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Big bites from Apple

Apple’s announcement advanced medical features on its new Apple Watch and a more affordable iPhone were the biggest bites from its annual product launch, writes BRYAN TURNER.

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Apple’s annual early-September event kicked off with a small advance that could make a big difference: the next iteration of the Apple Watch, Series 4, with the first consumer-facing ECG monitor approved by authorities. While the overall design remains similar to its predecessors, the screen is around 30% larger than the previous version, thanks to a smaller bezel. This resulted in new categories, namely 40mm and 44mm instead of 38mm and 42mm. However, Apple Watch bands from previous generations still work with the new Apple Watch. The screen is also rounded at the corners of the display, instead of being a square display inside rounded glass. Despite all the improvements, it still weighs around 30 grams without the watch band. 

The introduction of the first consumer-facing wrist ECG (electrocardiogram) is revolutionary in the wearable space and reaffirms the Apple Watch as a device for the health conscious. The Apple Watch underwent a full internal and external redesign. Internally, the digital crown has been redesigned to be more “clicky”, with haptic feedback, and features a metal tip for use in an ECG measurement. An ECG can be taken when the user completes a circuit by placing the opposite hand’s finger on the metal tip of the digital crown. This is helpful for those who need to know when they are experiencing atrial fibrillation, an irregular beating of the heart. Fall detection has also been implemented, where a user must tap “I’m fine” after a fall, slip or trip. If the Apple Watch is still for a minute after a fall, emergency contacts are notified with a fall message and location.

Next up, the iPhone line was given an update instead of an upgrade with the iPhone XS. Last year broke the 8-year “major iPhone version followed by an S version” cycle. Apple opted to skip what would have been the iPhone 7S and released the iPhone 8. Apple also released the iPhone X for its tenth anniversary of releasing iPhones. This year, the S cycle is back. The iPhone XS sends the message that Apple is not currently concerned with cosmetic features and would rather focus on making its flagship smartphones better internally.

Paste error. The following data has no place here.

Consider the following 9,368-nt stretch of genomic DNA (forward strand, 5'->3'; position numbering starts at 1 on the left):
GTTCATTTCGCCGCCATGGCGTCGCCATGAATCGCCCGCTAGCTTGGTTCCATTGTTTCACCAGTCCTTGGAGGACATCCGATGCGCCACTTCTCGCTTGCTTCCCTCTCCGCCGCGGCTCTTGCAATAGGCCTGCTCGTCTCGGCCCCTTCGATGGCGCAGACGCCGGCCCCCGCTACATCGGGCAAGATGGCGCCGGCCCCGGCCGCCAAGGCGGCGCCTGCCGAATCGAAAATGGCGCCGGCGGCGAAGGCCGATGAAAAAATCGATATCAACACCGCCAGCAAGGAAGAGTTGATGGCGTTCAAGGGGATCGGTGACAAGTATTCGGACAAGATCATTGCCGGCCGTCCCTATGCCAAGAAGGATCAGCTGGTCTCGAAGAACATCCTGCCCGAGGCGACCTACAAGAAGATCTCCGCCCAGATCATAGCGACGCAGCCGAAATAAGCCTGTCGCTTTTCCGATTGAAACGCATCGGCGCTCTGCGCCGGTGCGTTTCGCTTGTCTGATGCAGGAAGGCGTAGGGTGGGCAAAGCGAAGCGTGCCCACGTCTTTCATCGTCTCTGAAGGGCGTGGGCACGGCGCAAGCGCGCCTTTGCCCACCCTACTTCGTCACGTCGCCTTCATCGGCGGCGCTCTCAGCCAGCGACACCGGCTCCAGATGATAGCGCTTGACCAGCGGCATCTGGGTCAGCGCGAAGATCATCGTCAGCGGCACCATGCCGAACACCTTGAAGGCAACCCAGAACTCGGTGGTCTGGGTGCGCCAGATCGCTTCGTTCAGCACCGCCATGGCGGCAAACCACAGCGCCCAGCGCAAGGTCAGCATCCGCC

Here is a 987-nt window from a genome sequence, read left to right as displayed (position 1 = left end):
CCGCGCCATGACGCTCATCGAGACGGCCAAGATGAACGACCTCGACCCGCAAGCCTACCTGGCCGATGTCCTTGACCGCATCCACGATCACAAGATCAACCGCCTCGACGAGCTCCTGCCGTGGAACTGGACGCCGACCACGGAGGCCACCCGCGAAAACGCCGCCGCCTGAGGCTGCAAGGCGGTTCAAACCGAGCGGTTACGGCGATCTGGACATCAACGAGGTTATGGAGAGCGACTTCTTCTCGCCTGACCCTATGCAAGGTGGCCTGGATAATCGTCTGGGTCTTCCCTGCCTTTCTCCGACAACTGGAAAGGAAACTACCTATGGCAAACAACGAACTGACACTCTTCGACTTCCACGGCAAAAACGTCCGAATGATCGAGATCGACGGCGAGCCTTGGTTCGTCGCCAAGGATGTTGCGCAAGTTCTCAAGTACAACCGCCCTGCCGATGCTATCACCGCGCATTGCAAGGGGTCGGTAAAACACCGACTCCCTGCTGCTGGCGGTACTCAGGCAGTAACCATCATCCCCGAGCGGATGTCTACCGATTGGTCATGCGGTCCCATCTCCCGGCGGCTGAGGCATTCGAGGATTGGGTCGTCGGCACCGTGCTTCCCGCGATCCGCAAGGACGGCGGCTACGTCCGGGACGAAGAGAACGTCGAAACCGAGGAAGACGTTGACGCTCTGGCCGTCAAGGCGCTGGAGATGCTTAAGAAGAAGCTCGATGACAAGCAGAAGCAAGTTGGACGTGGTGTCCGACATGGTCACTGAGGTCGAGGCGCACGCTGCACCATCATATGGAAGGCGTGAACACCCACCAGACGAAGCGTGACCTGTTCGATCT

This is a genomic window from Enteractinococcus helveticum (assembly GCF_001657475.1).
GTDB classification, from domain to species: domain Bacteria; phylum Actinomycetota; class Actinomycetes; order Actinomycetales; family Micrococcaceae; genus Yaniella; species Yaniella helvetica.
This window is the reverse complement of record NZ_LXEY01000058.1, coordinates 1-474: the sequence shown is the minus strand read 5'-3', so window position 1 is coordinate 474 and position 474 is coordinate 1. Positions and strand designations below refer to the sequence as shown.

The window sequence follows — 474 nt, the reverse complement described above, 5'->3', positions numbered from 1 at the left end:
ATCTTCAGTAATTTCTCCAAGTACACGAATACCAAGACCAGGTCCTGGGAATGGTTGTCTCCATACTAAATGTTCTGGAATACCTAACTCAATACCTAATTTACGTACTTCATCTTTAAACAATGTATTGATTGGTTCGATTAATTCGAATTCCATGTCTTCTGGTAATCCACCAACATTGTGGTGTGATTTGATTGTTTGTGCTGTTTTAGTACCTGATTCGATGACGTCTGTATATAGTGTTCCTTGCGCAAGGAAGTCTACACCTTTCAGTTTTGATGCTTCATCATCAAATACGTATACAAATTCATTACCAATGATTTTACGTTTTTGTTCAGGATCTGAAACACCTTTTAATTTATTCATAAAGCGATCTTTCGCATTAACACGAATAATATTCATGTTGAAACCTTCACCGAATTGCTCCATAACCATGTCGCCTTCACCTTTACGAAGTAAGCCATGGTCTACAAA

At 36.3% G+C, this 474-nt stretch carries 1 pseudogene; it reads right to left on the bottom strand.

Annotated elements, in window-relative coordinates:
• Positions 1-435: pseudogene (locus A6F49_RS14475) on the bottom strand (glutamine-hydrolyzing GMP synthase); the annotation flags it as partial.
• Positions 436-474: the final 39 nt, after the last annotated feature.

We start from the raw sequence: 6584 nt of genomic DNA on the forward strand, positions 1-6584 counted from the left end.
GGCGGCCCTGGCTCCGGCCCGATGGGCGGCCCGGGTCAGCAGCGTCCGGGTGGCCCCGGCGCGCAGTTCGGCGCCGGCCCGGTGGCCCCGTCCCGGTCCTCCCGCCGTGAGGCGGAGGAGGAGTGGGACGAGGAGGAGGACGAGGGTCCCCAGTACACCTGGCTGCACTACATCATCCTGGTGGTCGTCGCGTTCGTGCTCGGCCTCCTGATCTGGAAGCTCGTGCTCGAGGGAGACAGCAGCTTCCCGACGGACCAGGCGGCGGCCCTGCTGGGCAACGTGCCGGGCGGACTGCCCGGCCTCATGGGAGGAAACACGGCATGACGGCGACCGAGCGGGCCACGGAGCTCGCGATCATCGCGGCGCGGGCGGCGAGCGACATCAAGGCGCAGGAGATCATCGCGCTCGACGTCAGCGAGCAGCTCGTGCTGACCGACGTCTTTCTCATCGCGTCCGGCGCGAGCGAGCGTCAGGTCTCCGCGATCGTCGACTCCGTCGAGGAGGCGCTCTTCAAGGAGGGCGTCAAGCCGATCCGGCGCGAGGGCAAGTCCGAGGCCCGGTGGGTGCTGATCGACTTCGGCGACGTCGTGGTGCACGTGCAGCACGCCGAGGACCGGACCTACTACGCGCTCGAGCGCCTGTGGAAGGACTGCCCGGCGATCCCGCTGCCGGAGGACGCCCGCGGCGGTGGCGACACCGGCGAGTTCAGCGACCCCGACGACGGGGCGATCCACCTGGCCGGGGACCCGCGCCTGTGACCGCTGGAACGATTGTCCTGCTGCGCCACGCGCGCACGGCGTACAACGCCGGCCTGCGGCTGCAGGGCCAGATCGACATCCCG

The iPhone XS was released in 2 tiers, namely the 5.8″ iPhone XS and the 6.5″ iPhone XS Max. The iPhone XS Max is what we know as the “Plus” range, which features a screen that’s almost an inch bigger diagonally than the iPhone XS and holds the same Super Retina Display specification, around 450 pixels per inch. Internally, the iPhone XS Max is no different from the iPhone XS apart from a larger battery.

Apple’s A12 bionic chip is not the first 7-nanometre chip to be announced in a smartphone (that was Huawei) but will be the first to reach the market. The incredible aspect of the 7nm chip is that it houses 6.9 billion transistors, which allow for 5 trillion operations to be run per second. In addition to this, a Neural Engine allocates all the processes where they fit best, either to the CPU, the GPU or processes quickly itself. This speeds the iPhone XS up by 30% compared to the iPhone X – if you are able to notice such things.

Talking pf which, thanks to the better processor, Face ID performs a lot faster. The neural engine can separate hair from the backgrounds of portrait photos. The XS also has wider stereo sound, thanks to a slight internal speaker readjustment. The screen has been optimised for Dolby Vision and HDR10 which work with the OLED screen to provide vibrant colours and distinct on-screen graphics. 

Apple left a surprise for the end of its keynote when CEO Tim Cook introduced the iPhone XR. This iPhone looks and feels like an iPhone XS at first glance, but has been stripped of some features. 

It’s interesting that Apple is not repeating its iPhone 5C mistakes with this iPhone. It uses the A12 Bionic, the same processor in the XS line, which means that the cheaper iPhone performs exactly the same as the most expensive one. The XR has an edge-to-edge display with Face ID, like the iPhone XS, but has an LCD screen instead of OLED. This would have reduced Apple’s cost per unitsubstantially. On the back, the XR sports a single camera instead of the dual camera setup in the iPhone XS. However, the iPhone XR can still do portrait mode photos, thanks to the A12 Bionic. 

Overall, it may seem as if the Apple Watch stole the show, but Apple no doubt hopes the iPhone XR will convince the market it is an affordable iPhone.

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